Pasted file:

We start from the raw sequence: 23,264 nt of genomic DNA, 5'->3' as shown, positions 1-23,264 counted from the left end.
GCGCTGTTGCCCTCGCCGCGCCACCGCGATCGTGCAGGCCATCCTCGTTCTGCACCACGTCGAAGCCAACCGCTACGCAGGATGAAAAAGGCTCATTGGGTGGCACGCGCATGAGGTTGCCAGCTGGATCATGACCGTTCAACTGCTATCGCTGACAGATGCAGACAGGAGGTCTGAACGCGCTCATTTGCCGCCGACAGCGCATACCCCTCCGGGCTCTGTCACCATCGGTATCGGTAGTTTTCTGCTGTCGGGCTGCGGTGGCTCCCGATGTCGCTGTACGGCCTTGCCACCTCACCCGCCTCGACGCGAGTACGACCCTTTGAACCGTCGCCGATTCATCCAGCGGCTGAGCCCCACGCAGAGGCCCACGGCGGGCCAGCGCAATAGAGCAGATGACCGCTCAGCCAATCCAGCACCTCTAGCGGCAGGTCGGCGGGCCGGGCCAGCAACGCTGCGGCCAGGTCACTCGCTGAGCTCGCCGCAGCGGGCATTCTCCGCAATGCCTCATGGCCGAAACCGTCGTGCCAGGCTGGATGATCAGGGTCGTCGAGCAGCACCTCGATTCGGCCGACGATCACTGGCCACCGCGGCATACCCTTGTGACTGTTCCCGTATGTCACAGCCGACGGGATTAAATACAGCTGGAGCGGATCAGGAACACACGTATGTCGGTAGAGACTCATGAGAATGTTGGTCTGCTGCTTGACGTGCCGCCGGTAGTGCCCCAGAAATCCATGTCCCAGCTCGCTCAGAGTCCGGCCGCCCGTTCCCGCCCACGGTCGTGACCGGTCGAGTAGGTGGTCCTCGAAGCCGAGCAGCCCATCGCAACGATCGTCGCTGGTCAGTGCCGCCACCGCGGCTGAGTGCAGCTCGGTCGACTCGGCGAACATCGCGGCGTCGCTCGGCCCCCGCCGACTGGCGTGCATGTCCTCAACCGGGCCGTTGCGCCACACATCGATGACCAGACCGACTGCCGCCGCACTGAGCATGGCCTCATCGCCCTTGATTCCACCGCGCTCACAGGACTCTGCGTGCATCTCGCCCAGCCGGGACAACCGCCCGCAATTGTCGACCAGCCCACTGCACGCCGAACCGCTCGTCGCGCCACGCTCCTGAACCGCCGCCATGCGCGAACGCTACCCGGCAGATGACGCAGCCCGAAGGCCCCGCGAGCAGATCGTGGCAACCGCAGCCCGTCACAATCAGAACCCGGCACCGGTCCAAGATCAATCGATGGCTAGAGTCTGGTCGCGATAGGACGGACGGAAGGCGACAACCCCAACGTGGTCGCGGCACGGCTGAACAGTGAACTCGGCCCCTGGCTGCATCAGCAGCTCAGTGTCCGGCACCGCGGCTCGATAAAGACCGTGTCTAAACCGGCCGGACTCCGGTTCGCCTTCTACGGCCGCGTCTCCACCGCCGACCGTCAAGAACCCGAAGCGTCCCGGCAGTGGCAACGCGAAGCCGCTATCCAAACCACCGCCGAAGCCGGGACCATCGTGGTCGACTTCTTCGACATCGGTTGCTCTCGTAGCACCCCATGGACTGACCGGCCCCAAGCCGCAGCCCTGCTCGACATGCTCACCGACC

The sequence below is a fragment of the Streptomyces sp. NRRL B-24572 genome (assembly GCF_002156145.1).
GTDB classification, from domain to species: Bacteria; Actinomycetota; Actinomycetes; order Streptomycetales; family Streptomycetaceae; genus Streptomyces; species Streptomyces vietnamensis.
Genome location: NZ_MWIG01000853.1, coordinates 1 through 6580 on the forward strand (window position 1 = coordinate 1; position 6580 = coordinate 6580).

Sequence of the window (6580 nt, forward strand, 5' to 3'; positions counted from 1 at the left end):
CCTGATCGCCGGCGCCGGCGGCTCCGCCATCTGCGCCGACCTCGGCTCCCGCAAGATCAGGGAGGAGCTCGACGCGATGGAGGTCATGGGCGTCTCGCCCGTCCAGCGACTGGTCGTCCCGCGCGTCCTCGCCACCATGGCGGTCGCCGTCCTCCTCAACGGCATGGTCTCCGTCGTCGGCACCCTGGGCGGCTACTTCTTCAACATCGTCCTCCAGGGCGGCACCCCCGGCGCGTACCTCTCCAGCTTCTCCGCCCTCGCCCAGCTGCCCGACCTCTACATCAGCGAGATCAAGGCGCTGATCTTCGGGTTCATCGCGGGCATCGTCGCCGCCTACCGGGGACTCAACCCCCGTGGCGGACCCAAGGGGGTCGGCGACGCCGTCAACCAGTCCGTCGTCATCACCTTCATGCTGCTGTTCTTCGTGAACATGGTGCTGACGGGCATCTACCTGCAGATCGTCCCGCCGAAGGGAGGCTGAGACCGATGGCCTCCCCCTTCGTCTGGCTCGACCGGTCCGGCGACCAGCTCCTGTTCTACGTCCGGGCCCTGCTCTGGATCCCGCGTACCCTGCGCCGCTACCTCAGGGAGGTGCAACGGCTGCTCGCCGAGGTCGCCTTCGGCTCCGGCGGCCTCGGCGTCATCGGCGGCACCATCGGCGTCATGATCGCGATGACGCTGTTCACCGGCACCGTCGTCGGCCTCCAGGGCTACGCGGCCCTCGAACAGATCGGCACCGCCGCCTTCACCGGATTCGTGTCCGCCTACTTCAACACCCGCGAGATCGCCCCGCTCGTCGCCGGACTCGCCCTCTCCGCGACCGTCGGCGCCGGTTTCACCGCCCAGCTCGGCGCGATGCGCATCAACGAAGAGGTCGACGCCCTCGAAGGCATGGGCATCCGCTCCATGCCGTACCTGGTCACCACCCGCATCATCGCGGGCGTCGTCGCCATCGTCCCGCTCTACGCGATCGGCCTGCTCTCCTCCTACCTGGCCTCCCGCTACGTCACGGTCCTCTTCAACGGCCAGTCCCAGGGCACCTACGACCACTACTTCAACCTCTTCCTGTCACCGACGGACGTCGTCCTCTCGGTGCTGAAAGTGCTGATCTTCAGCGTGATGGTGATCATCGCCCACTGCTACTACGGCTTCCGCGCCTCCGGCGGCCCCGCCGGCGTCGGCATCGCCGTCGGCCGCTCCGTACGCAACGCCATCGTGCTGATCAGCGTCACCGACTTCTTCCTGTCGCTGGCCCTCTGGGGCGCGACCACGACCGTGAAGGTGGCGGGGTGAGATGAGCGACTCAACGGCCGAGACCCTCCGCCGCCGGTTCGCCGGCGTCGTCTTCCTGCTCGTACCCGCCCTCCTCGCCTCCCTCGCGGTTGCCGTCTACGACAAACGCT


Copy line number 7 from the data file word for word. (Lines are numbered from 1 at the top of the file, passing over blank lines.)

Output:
CCTGATCGCCGGCGCCGGCGGCTCCGCCATCTGCGCCGACCTCGGCTCCCGCAAGATCAGGGAGGAGCTCGACGCGATGGAGGTCATGGGCGTCTCGCCCGTCCAGCGACTGGTCGTCCCGCGCGTCCTCGCCACCATGGCGGTCGCCGTCCTCCTCAACGGCATGGTCTCCGTCGTCGGCACCCTGGGCGGCTACTTCTTCAACATCGTCCTCCAGGGCGGCACCCCCGGCGCGTACCTCTCCAGCTTCTCCGCCCTCGCCCAGCTGCCCGACCTCTACATCAGCGAGATCAAGGCGCTGATCTTCGGGTTCATCGCGGGCATCGTCGCCGCCTACCGGGGACTCAACCCCCGTGGCGGACCCAAGGGGGTCGGCGACGCCGTCAACCAGTCCGTCGTCATCACCTTCATGCTGCTGTTCTTCGTGAACATGGTGCTGACGGGCATCTACCTGCAGATCGTCCCGCCGAAGGGAGGCTGAGACCGATGGCCTCCCCCTTCGTCTGGCTCGACCGGTCCGGCGACCAGCTCCTGTTCTACGTCCGGGCCCTGCTCTGGATCCCGCGTACCCTGCGCCGCTACCTCAGGGAGGTGCAACGGCTGCTCGCCGAGGTCGCCTTCGGCTCCGGCGGCCTCGGCGTCATCGGCGGCACCATCGGCGTCATGATCGCGATGACGCTGTTCACCGGCACCGTCGTCGGCCTCCAGGGCTACGCGGCCCTCGAACAGATCGGCACCGCCGCCTTCACCGGATTCGTGTCCGCCTACTTCAACACCCGCGAGATCGCCCCGCTCGTCGCCGGACTCGCCCTCTCCGCGACCGTCGGCGCCGGTTTCACCGCCCAGCTCGGCGCGATGCGCATCAACGAAGAGGTCGACGCCCTCGAAGGCATGGGCATCCGCTCCATGCCGTACCTGGTCACCACCCGCATCATCGCGGGCGTCGTCGCCATCGTCCCGCTCTACGCGATCGGCCTGCTCTCCTCCTACCTGGCCTCCCGCTACGTCACGGTCCTCTTCAACGGCCAGTCCCAGGGCACCTACGACCACTACTTCAACCTCTTCCTGTCACCGACGGACGTCGTCCTCTCGGTGCTGAAAGTGCTGATCTTCAGCGTGATGGTGATCATCGCCCACTGCTACTACGGCTTCCGCGCCTCCGGCGGCCCCGCCGGCGTCGGCATCGCCGTCGGCCGCTCCGTACGCAACGCCATCGTGCTGATCAGCGTCACCGACTTCTTCCTGTCGCTGGCCCTCTGGGGCGCGACCACGACCGTGAAGGTGGCGGGGTGAGATGAGCGACTCAACGGCCGAGACCCTCCGCCGCCGGTTCGCCGGCGTCGTCTTCCTGCTCGTACCCGCCCTCCTCGCCTCCCTCGCGGTTGCCGTCTACGACAAACGCT